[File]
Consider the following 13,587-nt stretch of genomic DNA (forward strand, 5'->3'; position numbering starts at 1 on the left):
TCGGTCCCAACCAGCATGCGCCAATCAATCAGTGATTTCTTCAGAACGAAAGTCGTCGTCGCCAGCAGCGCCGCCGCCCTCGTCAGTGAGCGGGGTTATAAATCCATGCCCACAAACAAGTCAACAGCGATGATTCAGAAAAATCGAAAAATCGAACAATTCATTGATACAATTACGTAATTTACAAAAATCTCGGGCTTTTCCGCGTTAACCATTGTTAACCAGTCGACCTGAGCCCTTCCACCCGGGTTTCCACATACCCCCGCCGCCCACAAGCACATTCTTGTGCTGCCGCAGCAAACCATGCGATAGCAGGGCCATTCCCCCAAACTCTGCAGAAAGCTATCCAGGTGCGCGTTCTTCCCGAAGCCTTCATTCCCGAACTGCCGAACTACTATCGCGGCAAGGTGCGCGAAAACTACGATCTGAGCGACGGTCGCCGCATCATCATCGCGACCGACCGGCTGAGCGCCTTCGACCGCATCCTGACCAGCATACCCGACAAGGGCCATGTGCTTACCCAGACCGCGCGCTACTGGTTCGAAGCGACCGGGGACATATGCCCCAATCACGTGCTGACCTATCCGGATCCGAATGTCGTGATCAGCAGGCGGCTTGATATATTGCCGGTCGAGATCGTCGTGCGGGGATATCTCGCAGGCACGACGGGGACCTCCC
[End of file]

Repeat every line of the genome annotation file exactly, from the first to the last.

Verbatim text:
Consider the following 13,587-nt stretch of genomic DNA (forward strand, 5'->3'; position numbering starts at 1 on the left):
TCGGTCCCAACCAGCATGCGCCAATCAATCAGTGATTTCTTCAGAACGAAAGTCGTCGTCGCCAGCAGCGCCGCCGCCCTCGTCAGTGAGCGGGGTTATAAATCCATGCCCACAAACAAGTCAACAGCGATGATTCAGAAAAATCGAAAAATCGAACAATTCATTGATACAATTACGTAATTTACAAAAATCTCGGGCTTTTCCGCGTTAACCATTGTTAACCAGTCGACCTGAGCCCTTCCACCCGGGTTTCCACATACCCCCGCCGCCCACAAGCACATTCTTGTGCTGCCGCAGCAAACCATGCGATAGCAGGGCCATTCCCCCAAACTCTGCAGAAAGCTATCCAGGTGCGCGTTCTTCCCGAAGCCTTCATTCCCGAACTGCCGAACTACTATCGCGGCAAGGTGCGCGAAAACTACGATCTGAGCGACGGTCGCCGCATCATCATCGCGACCGACCGGCTGAGCGCCTTCGACCGCATCCTGACCAGCATACCCGACAAGGGCCATGTGCTTACCCAGACCGCGCGCTACTGGTTCGAAGCGACCGGGGACATATGCCCCAATCACGTGCTGACCTATCCGGATCCGAATGTCGTGATCAGCAGGCGGCTTGATATATTGCCGGTCGAGATCGTCGTGCGGGGATATCTCGCAGGCACGACGGGGACCTCCC